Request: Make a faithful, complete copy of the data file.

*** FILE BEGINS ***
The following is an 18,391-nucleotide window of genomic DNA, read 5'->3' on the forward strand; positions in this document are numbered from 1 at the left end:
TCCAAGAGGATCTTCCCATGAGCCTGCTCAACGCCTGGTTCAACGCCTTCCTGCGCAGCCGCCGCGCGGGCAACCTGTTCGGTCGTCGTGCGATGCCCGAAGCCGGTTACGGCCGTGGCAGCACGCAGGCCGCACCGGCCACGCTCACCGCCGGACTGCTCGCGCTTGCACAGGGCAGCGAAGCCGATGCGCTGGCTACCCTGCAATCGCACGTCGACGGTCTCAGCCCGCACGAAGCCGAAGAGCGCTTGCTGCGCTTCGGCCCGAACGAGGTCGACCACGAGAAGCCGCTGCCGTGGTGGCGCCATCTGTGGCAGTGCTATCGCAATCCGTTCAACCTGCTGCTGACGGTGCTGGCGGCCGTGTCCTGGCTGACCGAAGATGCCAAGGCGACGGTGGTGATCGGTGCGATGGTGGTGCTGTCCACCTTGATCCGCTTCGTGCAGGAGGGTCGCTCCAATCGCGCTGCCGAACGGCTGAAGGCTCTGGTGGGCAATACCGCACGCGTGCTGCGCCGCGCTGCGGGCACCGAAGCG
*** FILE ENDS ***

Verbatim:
The following is an 18,391-nucleotide window of genomic DNA, read 5'->3' on the forward strand; positions in this document are numbered from 1 at the left end:
TCCAAGAGGATCTTCCCATGAGCCTGCTCAACGCCTGGTTCAACGCCTTCCTGCGCAGCCGCCGCGCGGGCAACCTGTTCGGTCGTCGTGCGATGCCCGAAGCCGGTTACGGCCGTGGCAGCACGCAGGCCGCACCGGCCACGCTCACCGCCGGACTGCTCGCGCTTGCACAGGGCAGCGAAGCCGATGCGCTGGCTACCCTGCAATCGCACGTCGACGGTCTCAGCCCGCACGAAGCCGAAGAGCGCTTGCTGCGCTTCGGCCCGAACGAGGTCGACCACGAGAAGCCGCTGCCGTGGTGGCGCCATCTGTGGCAGTGCTATCGCAATCCGTTCAACCTGCTGCTGACGGTGCTGGCGGCCGTGTCCTGGCTGACCGAAGATGCCAAGGCGACGGTGGTGATCGGTGCGATGGTGGTGCTGTCCACCTTGATCCGCTTCGTGCAGGAGGGTCGCTCCAATCGCGCTGCCGAACGGCTGAAGGCTCTGGTGGGCAATACCGCACGCGTGCTGCGCCGCGCTGCGGGCACCGAAGCG